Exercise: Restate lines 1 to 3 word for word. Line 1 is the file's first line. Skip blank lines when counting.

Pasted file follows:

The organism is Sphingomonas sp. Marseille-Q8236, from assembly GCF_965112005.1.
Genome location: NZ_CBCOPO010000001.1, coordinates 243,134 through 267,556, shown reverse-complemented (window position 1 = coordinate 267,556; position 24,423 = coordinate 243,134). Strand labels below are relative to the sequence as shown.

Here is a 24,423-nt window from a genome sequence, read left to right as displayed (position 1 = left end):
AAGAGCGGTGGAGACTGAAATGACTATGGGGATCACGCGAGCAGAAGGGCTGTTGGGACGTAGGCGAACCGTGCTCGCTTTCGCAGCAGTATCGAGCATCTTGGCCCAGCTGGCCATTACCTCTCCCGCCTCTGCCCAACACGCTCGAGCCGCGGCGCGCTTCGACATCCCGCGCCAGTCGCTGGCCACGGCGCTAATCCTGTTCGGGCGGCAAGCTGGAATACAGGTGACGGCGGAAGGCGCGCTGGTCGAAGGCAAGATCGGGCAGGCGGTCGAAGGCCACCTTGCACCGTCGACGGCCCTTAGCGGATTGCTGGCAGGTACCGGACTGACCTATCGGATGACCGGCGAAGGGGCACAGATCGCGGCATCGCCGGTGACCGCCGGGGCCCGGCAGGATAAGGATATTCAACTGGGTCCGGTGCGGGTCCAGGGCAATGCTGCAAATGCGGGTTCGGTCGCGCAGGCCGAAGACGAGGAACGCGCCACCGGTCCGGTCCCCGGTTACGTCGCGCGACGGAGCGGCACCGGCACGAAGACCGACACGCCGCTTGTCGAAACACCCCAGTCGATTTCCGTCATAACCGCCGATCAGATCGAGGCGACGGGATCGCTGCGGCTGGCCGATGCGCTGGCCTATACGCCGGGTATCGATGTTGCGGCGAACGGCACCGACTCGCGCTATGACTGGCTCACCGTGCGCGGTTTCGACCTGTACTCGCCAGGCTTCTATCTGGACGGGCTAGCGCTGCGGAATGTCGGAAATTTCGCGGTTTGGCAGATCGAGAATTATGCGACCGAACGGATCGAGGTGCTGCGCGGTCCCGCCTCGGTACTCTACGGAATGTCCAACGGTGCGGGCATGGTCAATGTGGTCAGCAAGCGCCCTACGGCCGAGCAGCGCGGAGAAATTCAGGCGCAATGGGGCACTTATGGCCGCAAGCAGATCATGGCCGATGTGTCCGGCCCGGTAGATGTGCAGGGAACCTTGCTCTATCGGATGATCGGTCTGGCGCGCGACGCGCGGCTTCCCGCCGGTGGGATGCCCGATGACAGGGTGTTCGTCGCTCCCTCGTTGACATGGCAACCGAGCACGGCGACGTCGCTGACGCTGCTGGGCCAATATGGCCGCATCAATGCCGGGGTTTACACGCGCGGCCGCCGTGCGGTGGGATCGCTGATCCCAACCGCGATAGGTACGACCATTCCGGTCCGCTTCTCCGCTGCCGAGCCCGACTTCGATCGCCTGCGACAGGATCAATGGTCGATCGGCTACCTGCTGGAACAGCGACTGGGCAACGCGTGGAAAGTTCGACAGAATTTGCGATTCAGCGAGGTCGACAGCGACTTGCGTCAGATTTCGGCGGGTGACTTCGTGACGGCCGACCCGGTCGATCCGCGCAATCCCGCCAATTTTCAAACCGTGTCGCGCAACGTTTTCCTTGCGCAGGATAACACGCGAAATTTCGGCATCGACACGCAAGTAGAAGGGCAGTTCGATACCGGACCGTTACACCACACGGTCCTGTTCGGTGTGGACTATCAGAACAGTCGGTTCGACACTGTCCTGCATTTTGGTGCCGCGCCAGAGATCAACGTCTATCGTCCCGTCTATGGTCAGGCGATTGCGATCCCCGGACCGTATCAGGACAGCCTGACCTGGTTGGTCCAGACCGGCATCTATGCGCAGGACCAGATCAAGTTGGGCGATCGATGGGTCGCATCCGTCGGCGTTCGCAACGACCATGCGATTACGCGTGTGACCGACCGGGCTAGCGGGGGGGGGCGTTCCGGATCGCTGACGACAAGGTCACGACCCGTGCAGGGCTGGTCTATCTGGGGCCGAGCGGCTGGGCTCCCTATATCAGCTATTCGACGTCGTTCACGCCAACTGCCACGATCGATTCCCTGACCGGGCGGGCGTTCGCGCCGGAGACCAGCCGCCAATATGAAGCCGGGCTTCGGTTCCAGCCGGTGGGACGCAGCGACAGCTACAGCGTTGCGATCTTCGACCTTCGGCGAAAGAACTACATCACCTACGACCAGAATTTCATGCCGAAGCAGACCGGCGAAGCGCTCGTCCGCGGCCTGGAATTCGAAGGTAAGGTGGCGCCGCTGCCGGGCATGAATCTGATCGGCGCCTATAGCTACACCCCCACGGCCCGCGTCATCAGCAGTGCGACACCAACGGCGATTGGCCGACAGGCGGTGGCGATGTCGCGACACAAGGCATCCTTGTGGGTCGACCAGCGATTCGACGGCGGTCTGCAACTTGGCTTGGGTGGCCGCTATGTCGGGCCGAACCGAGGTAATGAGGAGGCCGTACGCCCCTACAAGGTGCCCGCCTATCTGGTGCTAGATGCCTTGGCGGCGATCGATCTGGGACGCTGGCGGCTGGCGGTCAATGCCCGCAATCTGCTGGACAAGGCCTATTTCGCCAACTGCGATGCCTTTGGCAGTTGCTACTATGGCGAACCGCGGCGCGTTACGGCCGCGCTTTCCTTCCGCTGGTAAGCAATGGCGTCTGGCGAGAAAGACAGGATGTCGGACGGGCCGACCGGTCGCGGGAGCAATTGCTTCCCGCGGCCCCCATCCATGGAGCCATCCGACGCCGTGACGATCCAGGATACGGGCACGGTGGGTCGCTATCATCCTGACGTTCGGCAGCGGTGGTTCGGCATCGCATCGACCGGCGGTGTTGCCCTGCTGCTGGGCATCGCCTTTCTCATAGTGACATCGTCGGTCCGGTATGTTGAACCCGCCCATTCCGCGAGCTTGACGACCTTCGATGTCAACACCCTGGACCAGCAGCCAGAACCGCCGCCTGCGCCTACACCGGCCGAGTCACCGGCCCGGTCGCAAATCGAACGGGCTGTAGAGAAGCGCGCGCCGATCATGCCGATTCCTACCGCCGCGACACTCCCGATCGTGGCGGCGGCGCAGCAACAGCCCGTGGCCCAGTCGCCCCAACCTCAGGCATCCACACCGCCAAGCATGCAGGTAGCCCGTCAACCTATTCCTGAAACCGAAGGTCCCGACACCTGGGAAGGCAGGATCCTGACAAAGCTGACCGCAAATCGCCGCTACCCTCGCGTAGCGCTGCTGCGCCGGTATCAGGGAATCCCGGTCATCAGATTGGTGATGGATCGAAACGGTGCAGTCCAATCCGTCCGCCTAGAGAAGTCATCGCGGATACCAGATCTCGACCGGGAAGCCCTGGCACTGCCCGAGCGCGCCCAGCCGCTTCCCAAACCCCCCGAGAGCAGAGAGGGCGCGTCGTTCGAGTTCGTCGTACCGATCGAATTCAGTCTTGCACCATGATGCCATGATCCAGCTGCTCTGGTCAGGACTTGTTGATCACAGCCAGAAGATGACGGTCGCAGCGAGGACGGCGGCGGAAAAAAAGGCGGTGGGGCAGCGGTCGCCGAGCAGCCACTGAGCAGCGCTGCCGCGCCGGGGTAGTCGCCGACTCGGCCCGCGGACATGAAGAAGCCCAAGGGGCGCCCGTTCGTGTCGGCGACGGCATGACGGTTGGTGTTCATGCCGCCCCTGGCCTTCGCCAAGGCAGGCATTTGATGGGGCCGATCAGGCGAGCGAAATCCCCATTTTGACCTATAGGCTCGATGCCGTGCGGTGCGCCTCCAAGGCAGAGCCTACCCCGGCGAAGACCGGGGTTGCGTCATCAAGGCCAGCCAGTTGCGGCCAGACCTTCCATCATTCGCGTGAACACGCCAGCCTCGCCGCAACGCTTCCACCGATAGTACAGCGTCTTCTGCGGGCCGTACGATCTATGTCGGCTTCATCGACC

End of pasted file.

The organism is Sphingomonas sp. Marseille-Q8236, from assembly GCF_965112005.1.
Genome location: NZ_CBCOPO010000001.1, coordinates 243,134 through 267,556, shown reverse-complemented (window position 1 = coordinate 267,556; position 24,423 = coordinate 243,134). Strand labels below are relative to the sequence as shown.

Here is a 24,423-nt window from a genome sequence, read left to right as displayed (position 1 = left end):